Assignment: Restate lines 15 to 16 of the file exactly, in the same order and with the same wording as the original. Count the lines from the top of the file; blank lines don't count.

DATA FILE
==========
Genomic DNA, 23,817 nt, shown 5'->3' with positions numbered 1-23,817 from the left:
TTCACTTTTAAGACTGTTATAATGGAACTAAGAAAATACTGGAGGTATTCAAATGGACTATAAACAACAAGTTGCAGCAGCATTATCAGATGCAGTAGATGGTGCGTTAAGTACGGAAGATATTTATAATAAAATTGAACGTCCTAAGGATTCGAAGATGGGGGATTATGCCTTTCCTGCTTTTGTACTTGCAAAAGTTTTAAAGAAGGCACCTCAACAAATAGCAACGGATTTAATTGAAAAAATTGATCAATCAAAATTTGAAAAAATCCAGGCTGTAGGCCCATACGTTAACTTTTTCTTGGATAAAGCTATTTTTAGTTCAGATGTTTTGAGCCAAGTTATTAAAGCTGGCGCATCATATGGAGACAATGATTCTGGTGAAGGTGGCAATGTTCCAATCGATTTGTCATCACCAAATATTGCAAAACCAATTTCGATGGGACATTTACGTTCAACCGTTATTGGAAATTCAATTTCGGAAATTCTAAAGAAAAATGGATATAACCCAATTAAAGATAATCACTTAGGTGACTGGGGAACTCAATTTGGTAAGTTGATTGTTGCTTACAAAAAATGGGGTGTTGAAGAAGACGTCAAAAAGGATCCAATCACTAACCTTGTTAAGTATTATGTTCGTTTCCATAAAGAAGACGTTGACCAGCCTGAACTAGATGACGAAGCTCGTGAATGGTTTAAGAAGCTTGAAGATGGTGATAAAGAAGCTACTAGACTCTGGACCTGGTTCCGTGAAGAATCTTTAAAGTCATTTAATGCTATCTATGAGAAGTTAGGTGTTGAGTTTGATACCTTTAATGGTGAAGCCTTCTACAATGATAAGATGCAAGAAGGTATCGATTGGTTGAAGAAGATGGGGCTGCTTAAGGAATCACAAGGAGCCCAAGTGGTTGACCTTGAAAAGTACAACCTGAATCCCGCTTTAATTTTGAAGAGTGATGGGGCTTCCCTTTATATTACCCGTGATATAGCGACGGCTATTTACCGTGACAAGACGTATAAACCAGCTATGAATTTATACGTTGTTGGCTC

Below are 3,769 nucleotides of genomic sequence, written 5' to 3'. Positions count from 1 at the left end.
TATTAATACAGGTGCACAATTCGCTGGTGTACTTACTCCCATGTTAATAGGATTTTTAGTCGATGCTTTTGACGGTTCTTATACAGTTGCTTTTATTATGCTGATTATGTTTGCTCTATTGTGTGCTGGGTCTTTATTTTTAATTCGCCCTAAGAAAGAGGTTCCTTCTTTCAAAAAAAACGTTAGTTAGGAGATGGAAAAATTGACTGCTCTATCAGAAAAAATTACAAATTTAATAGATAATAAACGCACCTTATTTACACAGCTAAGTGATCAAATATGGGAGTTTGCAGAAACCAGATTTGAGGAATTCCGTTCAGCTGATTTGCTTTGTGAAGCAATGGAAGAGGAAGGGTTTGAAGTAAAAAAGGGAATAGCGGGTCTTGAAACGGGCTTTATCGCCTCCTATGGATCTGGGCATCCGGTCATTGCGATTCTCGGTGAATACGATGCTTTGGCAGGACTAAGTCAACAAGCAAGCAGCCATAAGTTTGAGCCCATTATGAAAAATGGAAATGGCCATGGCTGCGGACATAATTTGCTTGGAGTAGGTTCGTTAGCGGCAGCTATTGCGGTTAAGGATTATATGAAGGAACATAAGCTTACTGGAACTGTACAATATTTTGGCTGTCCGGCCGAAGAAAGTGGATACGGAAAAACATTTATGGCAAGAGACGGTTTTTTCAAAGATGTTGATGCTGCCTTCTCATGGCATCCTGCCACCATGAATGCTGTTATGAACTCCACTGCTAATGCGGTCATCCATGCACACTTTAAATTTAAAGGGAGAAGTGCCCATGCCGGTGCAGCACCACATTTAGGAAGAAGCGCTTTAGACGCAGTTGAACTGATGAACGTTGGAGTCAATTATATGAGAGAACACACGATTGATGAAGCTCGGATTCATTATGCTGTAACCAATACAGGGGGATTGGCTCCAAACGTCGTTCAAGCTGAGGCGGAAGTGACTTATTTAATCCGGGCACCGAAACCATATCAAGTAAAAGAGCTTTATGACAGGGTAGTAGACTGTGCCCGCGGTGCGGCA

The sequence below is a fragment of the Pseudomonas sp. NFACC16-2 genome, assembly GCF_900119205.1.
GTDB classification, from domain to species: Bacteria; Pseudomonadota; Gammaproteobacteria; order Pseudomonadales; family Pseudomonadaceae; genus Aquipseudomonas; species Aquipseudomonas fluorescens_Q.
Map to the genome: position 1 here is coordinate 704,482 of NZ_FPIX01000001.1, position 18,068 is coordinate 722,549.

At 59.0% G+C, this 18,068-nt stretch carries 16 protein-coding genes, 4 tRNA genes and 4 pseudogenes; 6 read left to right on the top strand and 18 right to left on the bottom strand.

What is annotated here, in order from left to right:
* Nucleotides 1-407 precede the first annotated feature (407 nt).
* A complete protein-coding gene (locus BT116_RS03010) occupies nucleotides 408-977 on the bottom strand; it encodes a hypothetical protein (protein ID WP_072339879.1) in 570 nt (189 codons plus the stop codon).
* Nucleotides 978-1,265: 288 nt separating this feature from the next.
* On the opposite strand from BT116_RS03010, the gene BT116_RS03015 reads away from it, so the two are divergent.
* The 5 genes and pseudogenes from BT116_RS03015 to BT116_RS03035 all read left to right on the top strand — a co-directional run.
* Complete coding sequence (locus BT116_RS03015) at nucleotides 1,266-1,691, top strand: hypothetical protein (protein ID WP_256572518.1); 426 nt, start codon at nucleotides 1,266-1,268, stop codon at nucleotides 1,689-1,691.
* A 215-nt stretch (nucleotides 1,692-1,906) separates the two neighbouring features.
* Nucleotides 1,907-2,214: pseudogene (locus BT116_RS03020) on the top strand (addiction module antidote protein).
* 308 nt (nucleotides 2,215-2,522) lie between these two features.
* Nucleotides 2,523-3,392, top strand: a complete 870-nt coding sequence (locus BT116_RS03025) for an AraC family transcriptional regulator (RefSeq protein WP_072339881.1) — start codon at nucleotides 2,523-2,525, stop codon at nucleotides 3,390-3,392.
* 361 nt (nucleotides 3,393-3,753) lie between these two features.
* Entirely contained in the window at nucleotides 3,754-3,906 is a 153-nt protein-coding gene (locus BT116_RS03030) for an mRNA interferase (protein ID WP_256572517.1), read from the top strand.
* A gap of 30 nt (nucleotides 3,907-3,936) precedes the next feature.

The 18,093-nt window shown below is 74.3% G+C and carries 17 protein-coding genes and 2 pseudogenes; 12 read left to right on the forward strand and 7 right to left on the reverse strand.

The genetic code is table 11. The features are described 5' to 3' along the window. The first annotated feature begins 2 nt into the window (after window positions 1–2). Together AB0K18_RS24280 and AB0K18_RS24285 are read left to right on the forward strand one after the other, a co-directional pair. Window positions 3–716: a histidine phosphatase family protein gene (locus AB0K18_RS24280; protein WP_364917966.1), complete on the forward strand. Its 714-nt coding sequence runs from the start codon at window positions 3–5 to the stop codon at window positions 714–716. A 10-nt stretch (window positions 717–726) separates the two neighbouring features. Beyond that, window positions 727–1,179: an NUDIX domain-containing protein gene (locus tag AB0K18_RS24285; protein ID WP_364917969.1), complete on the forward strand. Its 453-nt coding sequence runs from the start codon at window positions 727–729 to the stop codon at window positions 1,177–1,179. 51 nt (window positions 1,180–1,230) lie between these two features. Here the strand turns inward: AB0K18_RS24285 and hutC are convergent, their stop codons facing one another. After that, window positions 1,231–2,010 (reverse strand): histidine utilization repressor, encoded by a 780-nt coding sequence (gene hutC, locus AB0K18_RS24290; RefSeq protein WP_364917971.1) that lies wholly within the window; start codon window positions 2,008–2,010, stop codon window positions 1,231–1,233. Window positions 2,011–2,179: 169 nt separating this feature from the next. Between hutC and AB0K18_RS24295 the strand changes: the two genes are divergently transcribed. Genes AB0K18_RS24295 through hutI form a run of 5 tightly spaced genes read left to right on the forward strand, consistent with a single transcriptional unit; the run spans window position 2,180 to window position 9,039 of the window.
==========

* Complete coding sequence (locus BT116_RS03015) at nucleotides 1,266-1,691, top strand: hypothetical protein (protein ID WP_256572518.1); 426 nt, start codon at nucleotides 1,266-1,268, stop codon at nucleotides 1,689-1,691.
* A 215-nt stretch (nucleotides 1,692-1,906) separates the two neighbouring features.